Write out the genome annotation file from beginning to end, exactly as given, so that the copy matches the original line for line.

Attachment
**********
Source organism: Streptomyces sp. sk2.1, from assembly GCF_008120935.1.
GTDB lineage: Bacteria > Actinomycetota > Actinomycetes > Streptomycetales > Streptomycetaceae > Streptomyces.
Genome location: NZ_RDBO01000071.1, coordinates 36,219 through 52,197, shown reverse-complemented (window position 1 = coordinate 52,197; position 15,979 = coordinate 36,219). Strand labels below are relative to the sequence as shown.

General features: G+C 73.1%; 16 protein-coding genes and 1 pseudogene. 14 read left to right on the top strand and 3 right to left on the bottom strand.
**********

Source organism: Streptomyces sp. sk2.1, from assembly GCF_008120935.1.
GTDB lineage: Bacteria > Actinomycetota > Actinomycetes > Streptomycetales > Streptomycetaceae > Streptomyces.
Genome location: NZ_RDBO01000071.1, coordinates 36,219 through 52,197, shown reverse-complemented (window position 1 = coordinate 52,197; position 15,979 = coordinate 36,219). Strand labels below are relative to the sequence as shown.

General features: G+C 73.1%; 16 protein-coding genes and 1 pseudogene. 14 read left to right on the top strand and 3 right to left on the bottom strand.